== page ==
1920x1080     60.00    59.94  
   1600x1200     60.00  
   1680x1050     60.00  
   1600x900      60.00  
   1280x1024     60.02  
   1440x900      60.00  
   1280x800      59.81  
   1280x720      60.00    59.94  
   1024x768      60.00  
   800x600       60.32  
   720x480       60.00    59.94  
   640x480       60.00    59.94  
DisplayPort-1 connected 2160x3840+0+0 left (normal left inverted right x axis y axis) 600mm x 340mm
   3840x2160     60.00*+  30.00  
   2560x1440     59.95  
   1920x1200     60.00  
   1920x1080     60.00    59.94  
   1600x1200     60.00  
   1680x1050     60.00  
   1600x900      60.00  
   1280x1024     60.02  
   1440x900      60.00  
   1280x800      59.81  
   1280x720      60.00    59.94  
   1024x768      60.00  
   800x600       60.32  
   720x480       60.00    59.94  
   640x480       60.00    59.94  
DisplayPort-2 connected 2160x3840+6000+0 right (normal left inverted right x axis y axis) 600mm x 340mm
   3840x2160     60.00*+  30.00  
   2560x1440     59.95  
   1920x1200     60.00  
   1920x1080     60.00    59.94  
   1600x1200     60.00  
   1680x1050     60.00  
   1600x900      60.00  
   1280x1024     60.02  
   1440x900      60.00  
   1280x800      59.81  
   1280x720      60.00    59.94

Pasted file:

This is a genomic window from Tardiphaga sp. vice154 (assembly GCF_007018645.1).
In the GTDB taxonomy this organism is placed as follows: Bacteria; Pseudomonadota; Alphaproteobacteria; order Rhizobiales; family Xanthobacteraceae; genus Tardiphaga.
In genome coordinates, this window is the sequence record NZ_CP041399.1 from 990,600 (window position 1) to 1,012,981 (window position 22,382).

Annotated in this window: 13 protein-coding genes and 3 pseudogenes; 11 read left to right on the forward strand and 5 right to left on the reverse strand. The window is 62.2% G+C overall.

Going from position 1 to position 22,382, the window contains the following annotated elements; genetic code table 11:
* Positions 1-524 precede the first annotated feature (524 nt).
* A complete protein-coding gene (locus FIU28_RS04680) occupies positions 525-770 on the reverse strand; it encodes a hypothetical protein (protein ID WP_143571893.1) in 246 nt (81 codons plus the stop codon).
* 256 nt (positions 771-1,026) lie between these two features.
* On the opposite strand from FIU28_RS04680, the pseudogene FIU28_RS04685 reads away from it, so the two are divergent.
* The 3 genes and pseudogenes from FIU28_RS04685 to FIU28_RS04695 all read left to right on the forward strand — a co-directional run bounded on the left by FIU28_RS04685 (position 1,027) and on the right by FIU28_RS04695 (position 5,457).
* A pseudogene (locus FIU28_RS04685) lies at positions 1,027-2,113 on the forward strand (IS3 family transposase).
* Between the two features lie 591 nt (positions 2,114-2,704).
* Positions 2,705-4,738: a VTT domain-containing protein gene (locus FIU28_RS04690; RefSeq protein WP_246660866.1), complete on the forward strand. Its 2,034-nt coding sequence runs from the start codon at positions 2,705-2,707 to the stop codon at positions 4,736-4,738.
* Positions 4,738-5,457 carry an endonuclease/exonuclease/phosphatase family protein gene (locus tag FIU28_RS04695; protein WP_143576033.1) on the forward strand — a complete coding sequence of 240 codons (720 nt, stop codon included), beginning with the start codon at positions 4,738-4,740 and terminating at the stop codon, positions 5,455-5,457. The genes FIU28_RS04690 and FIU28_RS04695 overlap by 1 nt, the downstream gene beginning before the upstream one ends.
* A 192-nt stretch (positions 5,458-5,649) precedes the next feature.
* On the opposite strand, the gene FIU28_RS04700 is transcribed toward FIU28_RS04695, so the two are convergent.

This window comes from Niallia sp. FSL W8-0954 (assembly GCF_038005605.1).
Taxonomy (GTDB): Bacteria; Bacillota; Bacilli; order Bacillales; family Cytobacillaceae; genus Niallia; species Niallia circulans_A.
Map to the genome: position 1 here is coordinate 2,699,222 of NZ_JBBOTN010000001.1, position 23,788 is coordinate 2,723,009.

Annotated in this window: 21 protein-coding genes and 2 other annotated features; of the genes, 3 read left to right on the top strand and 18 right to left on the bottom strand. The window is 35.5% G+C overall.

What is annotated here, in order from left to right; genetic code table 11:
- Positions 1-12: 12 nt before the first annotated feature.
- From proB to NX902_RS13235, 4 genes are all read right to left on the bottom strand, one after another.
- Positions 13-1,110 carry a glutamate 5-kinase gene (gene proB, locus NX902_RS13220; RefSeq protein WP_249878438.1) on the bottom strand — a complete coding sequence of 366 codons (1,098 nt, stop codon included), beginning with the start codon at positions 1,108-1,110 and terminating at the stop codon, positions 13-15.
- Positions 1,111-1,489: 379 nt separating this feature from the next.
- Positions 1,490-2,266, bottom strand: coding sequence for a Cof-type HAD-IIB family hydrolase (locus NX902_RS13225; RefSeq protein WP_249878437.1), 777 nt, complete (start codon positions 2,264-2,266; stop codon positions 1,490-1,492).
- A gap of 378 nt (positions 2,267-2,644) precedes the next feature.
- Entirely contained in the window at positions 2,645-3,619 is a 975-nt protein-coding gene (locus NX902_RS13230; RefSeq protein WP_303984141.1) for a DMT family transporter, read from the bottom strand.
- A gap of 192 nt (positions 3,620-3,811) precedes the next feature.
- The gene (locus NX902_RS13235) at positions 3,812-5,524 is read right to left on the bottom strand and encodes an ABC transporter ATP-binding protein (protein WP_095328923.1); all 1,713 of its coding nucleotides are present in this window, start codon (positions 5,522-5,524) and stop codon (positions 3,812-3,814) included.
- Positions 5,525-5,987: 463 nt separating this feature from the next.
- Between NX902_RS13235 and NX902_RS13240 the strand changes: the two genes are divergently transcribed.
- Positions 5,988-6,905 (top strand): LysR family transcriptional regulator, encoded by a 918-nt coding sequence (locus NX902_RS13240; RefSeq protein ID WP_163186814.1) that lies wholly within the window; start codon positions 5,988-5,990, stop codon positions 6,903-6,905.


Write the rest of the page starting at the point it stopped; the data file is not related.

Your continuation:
1024x768      60.00  
   800x600       60.32  
   720x480       60.00    59.94  
   640x480       60.00    59.94  
HDMI-A-0 disconnected (normal left inverted right x axis y axis)

Update:
I turned off the lock screen setting for when displays go to sleep. When I tested it (once) only the Firefox Developer Edition window was moved when I woke the screens back up. The screen settings appear to have remained in place.

I have now also set gsettings set org.gnome.settings-daemon.plugins.xrandr active false to see if that will disable reacting to the screens sleeping/waking from gnome/xrandr.

I also created a script to put my displays back to the way they are incase this happens again:

xrandr --output DisplayPort-0 --pos 2160x1319 --primary --rate 60.00;
xrandr --output DisplayPort-1 --pos 0x0 --rotate-left --rate 60.00;